When I launched the Brexit stakeholder fund last year I said that I wanted it to be a megaphone for under-represented groups and organisations across Scotland. The aim was to ensure a full range of voices were heard, not just those with specialist staff and big budgets. I wanted to hear from as many individuals and groups as possible about how Brexit might impact them. Looking at this report I think it’s fair to say we have managed to cover a wide range of groups and issues: from young and old, to rural and urban to agriculture and culture, as well as those grappling with the crucial issue of citizens’ rights.
My colleagues and I have met with many people who participated in these projects over the last year and the same concerns have been raised time and time again: People are worried about losing the right to live, work and study where they want across Europe; they are deeply concerned about the possibility of food and or medicine shortages; and while many are concerned about the economic impacts on the workforce due to a loss of EU staff, they also feel that we will lose so much more in terms of cultural collaboration and exchange.
From the outset I was particularly keen to hear from children and young people, given that they will feel the effects of Brexit for much longer than any other groups and compounded by the fact those born after 1998 were unable to vote in the referendum. I was able to meet with The Children and Young People’s Panel on Europe several times in the past year, including when they presented their findings to the First Minister’s Standing Council on Europe. These impressive young people are the future of our country, they give me hope, and their voices need to be heard.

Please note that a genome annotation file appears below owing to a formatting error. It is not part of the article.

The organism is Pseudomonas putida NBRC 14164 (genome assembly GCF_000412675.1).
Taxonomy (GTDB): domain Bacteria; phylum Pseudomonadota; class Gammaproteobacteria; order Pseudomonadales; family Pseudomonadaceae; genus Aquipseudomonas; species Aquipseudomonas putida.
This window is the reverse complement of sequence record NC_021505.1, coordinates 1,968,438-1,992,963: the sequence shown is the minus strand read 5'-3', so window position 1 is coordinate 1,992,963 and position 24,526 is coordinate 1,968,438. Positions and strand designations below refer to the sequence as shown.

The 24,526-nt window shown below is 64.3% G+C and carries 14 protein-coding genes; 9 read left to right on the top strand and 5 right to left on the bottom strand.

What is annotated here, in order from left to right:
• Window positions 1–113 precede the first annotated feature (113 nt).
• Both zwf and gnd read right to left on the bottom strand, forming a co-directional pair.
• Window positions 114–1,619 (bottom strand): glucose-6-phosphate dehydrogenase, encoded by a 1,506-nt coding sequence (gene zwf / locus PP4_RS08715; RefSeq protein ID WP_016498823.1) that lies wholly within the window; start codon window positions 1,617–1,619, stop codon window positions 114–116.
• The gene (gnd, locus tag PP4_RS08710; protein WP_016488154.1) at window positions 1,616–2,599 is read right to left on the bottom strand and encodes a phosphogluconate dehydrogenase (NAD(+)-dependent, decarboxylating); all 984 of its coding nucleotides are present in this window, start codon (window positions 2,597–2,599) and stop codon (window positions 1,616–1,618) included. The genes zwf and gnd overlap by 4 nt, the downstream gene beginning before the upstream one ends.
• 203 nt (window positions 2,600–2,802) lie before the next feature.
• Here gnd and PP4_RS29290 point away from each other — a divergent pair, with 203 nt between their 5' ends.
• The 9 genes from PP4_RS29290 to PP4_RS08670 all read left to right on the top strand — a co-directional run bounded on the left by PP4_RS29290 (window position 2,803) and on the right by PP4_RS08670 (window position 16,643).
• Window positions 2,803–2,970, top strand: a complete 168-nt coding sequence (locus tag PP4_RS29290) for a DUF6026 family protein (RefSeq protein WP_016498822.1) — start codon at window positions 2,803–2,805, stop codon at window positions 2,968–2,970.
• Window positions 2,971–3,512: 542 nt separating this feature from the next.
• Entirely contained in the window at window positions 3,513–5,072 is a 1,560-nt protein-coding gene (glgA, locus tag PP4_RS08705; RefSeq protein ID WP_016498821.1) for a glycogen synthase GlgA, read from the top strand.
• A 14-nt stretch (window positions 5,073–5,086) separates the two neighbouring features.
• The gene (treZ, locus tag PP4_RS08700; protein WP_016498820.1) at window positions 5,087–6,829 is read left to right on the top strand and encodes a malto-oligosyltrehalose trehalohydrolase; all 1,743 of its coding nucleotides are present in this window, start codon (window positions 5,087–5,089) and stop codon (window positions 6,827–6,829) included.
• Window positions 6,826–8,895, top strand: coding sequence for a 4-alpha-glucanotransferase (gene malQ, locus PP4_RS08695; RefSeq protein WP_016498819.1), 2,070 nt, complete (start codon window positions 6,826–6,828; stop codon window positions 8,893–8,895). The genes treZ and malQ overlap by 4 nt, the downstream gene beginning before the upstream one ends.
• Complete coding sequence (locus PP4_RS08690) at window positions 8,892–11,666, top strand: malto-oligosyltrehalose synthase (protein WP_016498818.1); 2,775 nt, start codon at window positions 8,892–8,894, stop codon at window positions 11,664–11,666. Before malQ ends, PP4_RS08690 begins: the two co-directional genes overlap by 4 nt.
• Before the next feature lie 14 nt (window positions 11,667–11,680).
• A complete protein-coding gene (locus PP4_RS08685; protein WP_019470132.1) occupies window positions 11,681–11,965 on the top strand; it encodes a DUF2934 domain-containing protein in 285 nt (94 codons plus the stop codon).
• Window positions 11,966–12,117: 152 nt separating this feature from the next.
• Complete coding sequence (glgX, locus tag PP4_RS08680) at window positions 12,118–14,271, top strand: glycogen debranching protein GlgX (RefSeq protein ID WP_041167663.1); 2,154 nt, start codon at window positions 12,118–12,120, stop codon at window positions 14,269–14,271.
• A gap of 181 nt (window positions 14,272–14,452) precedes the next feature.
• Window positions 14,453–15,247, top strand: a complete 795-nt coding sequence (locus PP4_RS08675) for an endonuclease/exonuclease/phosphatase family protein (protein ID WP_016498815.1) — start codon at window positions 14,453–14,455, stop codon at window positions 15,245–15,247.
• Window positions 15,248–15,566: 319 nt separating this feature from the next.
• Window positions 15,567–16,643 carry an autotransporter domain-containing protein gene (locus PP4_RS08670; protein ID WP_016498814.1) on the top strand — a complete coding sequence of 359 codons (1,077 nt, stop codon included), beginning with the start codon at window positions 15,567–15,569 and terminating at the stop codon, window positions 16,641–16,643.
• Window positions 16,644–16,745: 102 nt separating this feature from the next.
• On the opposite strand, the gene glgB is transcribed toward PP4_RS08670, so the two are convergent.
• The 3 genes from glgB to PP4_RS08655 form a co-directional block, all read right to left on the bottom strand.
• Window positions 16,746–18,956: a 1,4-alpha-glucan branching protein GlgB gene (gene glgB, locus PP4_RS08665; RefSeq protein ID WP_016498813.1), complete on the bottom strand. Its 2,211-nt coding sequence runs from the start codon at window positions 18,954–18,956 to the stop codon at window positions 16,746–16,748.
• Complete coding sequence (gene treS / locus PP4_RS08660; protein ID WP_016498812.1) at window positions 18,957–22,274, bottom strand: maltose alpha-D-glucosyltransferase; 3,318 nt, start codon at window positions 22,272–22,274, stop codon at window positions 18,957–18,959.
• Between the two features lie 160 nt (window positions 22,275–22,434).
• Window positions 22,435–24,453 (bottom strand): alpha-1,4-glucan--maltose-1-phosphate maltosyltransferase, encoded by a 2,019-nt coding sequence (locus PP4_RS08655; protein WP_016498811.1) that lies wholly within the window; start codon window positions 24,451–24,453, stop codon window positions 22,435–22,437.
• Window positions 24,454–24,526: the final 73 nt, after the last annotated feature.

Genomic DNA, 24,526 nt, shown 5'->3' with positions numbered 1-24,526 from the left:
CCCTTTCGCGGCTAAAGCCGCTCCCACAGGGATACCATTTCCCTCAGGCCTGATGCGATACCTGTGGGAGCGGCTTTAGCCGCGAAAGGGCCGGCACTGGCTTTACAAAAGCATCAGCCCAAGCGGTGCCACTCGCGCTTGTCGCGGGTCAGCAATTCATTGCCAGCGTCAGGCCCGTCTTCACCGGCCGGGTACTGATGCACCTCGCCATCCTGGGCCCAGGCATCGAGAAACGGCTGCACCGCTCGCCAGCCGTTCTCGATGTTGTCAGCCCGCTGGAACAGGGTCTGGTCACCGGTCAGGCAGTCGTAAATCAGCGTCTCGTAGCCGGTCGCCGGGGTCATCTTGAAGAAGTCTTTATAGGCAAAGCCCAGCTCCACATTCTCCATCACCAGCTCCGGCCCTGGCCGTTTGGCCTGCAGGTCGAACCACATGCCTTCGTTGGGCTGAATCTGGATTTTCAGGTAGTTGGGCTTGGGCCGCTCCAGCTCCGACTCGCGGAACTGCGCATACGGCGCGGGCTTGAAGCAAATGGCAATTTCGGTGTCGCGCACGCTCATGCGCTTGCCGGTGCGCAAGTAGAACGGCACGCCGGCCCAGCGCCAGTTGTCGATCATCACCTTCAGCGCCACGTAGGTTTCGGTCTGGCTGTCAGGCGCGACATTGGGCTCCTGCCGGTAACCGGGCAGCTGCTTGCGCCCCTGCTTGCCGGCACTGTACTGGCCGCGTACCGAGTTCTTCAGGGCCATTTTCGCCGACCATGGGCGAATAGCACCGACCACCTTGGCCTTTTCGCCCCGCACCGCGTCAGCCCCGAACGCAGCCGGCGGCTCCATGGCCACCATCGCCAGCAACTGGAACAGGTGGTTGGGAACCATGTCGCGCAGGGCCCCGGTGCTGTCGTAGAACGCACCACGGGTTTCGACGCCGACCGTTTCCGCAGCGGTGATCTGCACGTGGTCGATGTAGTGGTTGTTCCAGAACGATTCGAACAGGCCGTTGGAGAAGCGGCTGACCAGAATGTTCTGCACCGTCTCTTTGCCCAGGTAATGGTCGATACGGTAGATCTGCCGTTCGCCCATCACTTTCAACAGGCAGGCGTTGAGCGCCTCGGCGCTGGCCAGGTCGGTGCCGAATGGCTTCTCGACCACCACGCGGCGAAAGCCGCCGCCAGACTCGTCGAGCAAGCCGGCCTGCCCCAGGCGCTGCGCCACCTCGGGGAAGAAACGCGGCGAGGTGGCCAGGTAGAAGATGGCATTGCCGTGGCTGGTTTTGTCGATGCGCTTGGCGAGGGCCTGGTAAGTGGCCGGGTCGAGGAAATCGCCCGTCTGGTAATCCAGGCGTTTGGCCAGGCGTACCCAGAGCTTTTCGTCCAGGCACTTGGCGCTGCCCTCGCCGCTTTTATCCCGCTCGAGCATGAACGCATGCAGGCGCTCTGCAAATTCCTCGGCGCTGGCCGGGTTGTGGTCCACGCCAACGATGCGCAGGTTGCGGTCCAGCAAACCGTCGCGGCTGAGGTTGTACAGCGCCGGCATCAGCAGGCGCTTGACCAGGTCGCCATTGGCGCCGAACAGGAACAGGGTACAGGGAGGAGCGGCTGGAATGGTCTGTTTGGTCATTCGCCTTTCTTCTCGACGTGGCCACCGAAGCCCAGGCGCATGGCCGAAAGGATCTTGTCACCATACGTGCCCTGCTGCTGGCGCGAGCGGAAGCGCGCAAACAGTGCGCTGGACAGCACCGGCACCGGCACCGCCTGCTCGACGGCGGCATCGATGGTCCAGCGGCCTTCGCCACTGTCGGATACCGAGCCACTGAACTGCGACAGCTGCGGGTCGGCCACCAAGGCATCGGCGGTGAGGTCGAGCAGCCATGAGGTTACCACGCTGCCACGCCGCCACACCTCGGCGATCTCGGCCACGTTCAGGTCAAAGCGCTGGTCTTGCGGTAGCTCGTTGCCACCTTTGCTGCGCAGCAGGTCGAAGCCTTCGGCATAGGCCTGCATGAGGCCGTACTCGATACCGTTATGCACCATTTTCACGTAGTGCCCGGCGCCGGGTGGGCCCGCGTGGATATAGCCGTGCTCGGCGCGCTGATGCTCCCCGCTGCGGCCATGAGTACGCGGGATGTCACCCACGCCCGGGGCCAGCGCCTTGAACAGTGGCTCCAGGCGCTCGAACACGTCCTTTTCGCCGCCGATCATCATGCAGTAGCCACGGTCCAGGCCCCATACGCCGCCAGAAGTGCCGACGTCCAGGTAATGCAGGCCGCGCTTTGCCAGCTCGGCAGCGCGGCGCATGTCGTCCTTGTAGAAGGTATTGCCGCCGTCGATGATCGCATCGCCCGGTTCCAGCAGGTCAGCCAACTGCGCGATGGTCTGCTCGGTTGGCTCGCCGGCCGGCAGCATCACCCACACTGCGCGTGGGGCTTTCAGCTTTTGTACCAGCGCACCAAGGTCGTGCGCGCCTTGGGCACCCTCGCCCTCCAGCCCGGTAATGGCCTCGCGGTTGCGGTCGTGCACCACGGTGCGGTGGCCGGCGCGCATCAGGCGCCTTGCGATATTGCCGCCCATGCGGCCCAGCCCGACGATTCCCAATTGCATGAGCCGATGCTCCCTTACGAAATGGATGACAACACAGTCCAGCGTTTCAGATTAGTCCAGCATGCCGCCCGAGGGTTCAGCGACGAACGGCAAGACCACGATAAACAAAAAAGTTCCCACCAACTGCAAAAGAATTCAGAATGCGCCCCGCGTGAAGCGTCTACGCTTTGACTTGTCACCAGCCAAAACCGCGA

In 2016, Scotland voted to remain in the EU, but since then the Scottish Government has tried to put forward compromise solutions to mitigate some of the devastating impacts of Brexit. On every occasion these have been ignored by the UK Government. What these projects show on a micro level is that Brexit is complex and its impacts wide ranging. This has also been apparent throughout the negotiations and is why the only option, short of revoking Article 50 if we are facing a no-deal outcome, is to enable the people as a whole to have their say, based on what we now know about the realities of Brexit.
Our work doesn’t end with the publication of this report – I know my colleagues across government are continuing to engage with their stakeholders to ensure that the voices of ordinary people living and working in Scotland are heard in the Brexit process.
This initiative has been about much more than gathering data, however important that may be. It is about hearing the unheard voices. It is by involving and listening to all our citizens that we can ensure a better future for everyone who lives here.
Michael Russell MSP
Cabinet Secretary for Government Business and Constitutional Relations